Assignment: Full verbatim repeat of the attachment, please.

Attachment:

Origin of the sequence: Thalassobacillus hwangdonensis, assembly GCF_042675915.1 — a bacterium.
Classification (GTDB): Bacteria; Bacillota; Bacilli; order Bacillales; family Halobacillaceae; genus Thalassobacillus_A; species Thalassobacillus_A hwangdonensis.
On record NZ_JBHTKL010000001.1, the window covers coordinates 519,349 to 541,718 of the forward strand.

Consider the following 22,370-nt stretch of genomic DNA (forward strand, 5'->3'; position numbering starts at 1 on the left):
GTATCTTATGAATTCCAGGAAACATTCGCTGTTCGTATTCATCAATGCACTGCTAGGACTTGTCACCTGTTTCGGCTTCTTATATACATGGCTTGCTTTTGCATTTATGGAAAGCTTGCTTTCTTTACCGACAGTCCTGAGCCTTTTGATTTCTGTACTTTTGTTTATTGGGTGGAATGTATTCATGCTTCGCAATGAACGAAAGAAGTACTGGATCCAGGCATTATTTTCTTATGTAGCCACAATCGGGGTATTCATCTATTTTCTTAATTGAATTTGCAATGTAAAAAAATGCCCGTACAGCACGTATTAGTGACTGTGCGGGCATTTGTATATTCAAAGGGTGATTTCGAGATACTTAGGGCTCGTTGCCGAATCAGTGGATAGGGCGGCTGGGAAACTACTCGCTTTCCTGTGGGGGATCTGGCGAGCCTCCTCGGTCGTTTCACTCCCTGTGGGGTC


Origin of the sequence: Thalassobacillus hwangdonensis, assembly GCF_042675915.1 — a bacterium.
Classification (GTDB): Bacteria; Bacillota; Bacilli; order Bacillales; family Halobacillaceae; genus Thalassobacillus_A; species Thalassobacillus_A hwangdonensis.
On record NZ_JBHTKL010000001.1, the window covers coordinates 519,349 to 541,718 of the forward strand.

Consider the following 22,370-nt stretch of genomic DNA (forward strand, 5'->3'; position numbering starts at 1 on the left):
GTATCTTATGAATTCCAGGAAACATTCGCTGTTCGTATTCATCAATGCACTGCTAGGACTTGTCACCTGTTTCGGCTTCTTATATACATGGCTTGCTTTTGCATTTATGGAAAGCTTGCTTTCTTTACCGACAGTCCTGAGCCTTTTGATTTCTGTACTTTTGTTTATTGGGTGGAATGTATTCATGCTTCGCAATGAACGAAAGAAGTACTGGATCCAGGCATTATTTTCTTATGTAGCCACAATCGGGGTATTCATCTATTTTCTTAATTGAATTTGCAATGTAAAAAAATGCCCGTACAGCACGTATTAGTGACTGTGCGGGCATTTGTATATTCAAAGGGTGATTTCGAGATACTTAGGGCTCGTTGCCGAATCAGTGGATAGGGCGGCTGGGAAACTACTCGCTTTCCTGTGGGGGATCTGGCGAGCCTCCTCGGTCGTTTCACTCCCTGTGGGGTC